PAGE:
Peyto Exploration and Development Corp. (TSX: PEY). Peyto is one of Canada’s leading gas exploration and production companies. It’s the fifth-largest Canadian producer with output of 635 MMcf/d and the tenth largest gas processor (970 MMcf/d). Peyto owns and operates 99% of its production and 12 gas processing plants.
Right now, Peyto is paying investors $0.11 a month ($1.32 a year) for an eye-popping yield of 10.7%. But the high yield reflects the uncertainty of what will happen when the next plunge in gas prices occurs. Peyto has a history of slashing its payout dramatically when the bear comes around.
In December 2017, the dividend was also at $0.11 a month. Then hard times hit the energy sector and the company slashed it 45%, to $0.06 a month at the start of 2018. By January 2019 it was down to $0.02 a month. In June 2020, it was cut in half again, to a penny. Investors were shell-shocked.
In fairness, the company was quick to raise it again when gas prices firmed. But the message to investors was loud and clear: if gas prices head down, you should head out.
Freehold Royalties Ltd. (TSX: FRU). Calgary-based Freehold has assets predominately in Western Canada, although it is expanding in the U.S. Its primary focus is to acquire and actively manage royalties, while providing a lower-risk income vehicle for shareholders.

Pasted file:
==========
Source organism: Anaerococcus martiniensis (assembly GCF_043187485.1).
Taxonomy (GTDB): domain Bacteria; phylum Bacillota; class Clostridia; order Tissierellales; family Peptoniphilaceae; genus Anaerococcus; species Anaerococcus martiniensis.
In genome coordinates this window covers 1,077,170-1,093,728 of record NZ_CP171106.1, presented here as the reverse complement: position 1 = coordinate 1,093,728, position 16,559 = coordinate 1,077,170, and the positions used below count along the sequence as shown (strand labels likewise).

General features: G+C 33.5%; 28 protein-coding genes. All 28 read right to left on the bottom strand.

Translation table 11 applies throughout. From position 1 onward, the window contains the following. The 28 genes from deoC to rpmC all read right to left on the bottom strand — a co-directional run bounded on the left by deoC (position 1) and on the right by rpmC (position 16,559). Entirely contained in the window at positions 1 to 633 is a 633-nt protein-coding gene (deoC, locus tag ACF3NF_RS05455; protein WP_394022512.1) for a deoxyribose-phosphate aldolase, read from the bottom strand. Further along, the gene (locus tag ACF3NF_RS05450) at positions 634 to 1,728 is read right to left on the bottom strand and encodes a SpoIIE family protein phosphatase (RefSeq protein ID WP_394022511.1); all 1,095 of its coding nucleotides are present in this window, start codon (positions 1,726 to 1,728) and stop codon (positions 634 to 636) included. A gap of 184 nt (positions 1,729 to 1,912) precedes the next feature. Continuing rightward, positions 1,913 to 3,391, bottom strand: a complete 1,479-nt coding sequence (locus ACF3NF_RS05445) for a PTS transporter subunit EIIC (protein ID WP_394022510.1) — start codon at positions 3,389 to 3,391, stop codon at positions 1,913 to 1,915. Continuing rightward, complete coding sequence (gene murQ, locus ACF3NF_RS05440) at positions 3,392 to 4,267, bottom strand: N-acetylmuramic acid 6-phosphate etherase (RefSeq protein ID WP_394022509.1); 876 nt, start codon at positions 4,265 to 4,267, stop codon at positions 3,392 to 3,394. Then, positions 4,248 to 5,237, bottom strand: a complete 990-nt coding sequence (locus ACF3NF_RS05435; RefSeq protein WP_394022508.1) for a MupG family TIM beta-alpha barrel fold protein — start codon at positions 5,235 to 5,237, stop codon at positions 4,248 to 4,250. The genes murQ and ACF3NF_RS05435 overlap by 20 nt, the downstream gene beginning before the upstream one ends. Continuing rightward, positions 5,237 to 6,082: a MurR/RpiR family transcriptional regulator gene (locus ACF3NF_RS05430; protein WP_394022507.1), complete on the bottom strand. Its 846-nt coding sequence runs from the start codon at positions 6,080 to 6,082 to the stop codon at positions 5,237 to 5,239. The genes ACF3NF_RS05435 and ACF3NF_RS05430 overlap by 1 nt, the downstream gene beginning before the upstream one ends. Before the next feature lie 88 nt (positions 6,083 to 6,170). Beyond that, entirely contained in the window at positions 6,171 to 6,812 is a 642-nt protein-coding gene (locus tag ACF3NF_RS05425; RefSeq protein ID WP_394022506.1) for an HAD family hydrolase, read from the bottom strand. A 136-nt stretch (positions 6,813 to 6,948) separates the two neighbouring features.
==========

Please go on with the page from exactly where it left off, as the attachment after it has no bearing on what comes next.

Freehold is currently paying shareholders $0.09 a month ($1.08 a year), to yield 7.5%. But, as with Peyto, the question is for how long? History is not encouraging. At the end of 2015, the monthly dividend was $0.14 ($1.68 a year), and that had been unchanged for five years. Then began a series of cuts that eventually took the dividend down to $0.015 ($0.18 a year) in the spring of 2020.
As conditions improved, the company moved quickly to raise the payout, including four hikes in 2021. But it’s still well below the 2015 level and unlikely to see that again any time soon.
As these examples show, income investors need to look closely at the dividend history of a stock. Based on these examples, it appears infrastructure companies are likely to be more dependable than those that are involved in or dependant on exploration and production. The message is clear: Do your homework.
Gordon Pape is one of Canada’s best-known personal finance commentators and investment experts. He is the publisher of The Internet Wealth Builder and The Income Investor newsletters, which are available through the Building Wealth website. Subscribe now to receive a free copy of the special report “The Tumultuous Twenties.”
Notes and Disclaimer
Content © 2023 by Gordon Pape Enterprises. All rights reserved. Reprinted with permission. The foregoing is for general information purposes only and is the opinion of the writer. Securities mentioned carry risk of loss, and no guarantee of performance is made or implied. This information is not intended to provide specific personalized advice including, without limitation, investment, financial, legal, accounting, or tax advice. Always seek advice from your own financial advisor before making investment decisions. Image: iStock.com/Arkadiusz Warguła.